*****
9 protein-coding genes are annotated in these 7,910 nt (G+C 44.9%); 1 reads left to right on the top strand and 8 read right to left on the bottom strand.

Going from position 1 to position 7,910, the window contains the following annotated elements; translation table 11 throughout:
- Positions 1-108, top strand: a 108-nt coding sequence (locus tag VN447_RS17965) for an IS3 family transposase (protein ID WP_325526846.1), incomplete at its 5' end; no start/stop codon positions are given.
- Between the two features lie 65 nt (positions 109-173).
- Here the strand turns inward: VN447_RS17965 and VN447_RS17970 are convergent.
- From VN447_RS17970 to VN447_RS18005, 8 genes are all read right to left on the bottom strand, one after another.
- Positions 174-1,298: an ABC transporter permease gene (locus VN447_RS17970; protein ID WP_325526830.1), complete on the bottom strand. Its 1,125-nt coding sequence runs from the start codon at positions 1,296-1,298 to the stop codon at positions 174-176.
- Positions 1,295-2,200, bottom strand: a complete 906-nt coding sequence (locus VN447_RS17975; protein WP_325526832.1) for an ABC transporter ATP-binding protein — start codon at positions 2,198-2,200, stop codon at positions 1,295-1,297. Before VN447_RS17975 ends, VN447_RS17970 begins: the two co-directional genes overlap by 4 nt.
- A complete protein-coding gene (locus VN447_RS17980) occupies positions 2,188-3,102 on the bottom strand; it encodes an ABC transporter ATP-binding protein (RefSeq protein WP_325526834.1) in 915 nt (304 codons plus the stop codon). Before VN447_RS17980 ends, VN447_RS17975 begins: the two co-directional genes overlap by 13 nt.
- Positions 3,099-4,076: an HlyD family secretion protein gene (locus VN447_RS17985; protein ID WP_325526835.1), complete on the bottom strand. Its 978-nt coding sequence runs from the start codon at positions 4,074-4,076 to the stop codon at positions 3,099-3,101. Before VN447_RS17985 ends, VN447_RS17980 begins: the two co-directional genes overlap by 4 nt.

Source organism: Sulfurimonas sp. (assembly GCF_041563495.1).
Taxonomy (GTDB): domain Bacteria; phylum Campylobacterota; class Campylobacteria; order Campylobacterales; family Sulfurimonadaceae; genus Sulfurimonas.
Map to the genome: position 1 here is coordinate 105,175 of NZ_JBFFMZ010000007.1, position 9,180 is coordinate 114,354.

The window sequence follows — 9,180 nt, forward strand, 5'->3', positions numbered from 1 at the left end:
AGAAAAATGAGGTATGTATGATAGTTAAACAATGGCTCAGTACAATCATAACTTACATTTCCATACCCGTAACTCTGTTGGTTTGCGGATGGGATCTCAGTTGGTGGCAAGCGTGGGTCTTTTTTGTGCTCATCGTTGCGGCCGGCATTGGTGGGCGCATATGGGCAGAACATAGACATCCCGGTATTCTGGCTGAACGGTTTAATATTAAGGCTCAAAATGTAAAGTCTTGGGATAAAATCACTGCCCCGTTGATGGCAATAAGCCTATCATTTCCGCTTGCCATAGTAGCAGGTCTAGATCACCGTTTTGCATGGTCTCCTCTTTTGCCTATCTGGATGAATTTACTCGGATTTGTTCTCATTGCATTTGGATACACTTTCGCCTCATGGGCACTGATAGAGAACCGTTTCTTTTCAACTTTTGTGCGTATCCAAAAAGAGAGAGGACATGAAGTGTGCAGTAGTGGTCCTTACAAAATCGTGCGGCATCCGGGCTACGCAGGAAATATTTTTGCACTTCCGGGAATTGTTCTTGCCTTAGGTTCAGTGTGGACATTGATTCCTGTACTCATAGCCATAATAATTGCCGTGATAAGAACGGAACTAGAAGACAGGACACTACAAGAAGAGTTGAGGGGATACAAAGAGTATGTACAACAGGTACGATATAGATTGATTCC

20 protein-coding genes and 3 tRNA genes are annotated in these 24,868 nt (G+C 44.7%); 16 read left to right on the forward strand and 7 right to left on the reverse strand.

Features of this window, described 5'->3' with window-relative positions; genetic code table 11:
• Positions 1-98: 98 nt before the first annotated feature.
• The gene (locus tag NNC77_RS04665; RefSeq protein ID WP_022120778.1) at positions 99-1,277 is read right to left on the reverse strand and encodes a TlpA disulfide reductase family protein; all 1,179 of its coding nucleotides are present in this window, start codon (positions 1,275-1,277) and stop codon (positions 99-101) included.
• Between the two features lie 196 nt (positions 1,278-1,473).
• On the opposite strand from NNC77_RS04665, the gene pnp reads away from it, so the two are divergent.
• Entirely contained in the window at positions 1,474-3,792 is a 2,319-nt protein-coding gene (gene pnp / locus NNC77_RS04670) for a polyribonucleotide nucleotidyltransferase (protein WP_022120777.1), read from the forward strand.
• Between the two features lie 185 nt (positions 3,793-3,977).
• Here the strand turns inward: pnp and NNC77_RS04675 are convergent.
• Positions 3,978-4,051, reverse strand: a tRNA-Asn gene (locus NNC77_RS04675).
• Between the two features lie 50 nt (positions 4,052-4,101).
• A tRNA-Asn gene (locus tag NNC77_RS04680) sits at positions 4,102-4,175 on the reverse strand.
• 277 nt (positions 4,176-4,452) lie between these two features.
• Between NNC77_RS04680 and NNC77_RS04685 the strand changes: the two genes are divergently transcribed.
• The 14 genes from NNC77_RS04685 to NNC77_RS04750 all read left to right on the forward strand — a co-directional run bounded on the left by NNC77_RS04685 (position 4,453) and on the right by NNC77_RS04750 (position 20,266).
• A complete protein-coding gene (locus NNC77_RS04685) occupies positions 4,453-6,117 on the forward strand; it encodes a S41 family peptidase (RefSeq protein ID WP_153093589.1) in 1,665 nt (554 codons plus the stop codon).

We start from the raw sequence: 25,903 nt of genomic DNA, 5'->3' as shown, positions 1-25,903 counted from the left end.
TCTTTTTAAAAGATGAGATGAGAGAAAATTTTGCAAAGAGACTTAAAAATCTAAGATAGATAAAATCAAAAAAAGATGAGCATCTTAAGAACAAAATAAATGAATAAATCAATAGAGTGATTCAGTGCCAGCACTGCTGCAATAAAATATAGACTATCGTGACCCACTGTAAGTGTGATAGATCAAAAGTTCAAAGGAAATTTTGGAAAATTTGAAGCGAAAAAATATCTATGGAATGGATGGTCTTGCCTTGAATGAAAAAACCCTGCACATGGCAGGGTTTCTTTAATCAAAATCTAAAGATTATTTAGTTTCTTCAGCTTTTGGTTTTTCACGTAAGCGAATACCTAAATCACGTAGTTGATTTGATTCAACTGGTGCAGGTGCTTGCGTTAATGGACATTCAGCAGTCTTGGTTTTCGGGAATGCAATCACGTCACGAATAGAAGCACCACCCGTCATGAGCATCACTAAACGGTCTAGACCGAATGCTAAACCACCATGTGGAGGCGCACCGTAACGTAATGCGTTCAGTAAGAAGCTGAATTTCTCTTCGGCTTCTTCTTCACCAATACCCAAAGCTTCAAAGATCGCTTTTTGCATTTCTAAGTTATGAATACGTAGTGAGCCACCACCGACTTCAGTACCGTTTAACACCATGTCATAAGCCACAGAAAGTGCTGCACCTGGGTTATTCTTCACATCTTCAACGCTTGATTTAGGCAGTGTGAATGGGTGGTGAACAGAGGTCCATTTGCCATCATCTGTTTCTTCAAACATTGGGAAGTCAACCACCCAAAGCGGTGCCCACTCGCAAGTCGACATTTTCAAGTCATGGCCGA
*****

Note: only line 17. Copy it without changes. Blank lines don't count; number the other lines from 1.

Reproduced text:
Features of this window, described 5'->3' with window-relative positions; genetic code table 11: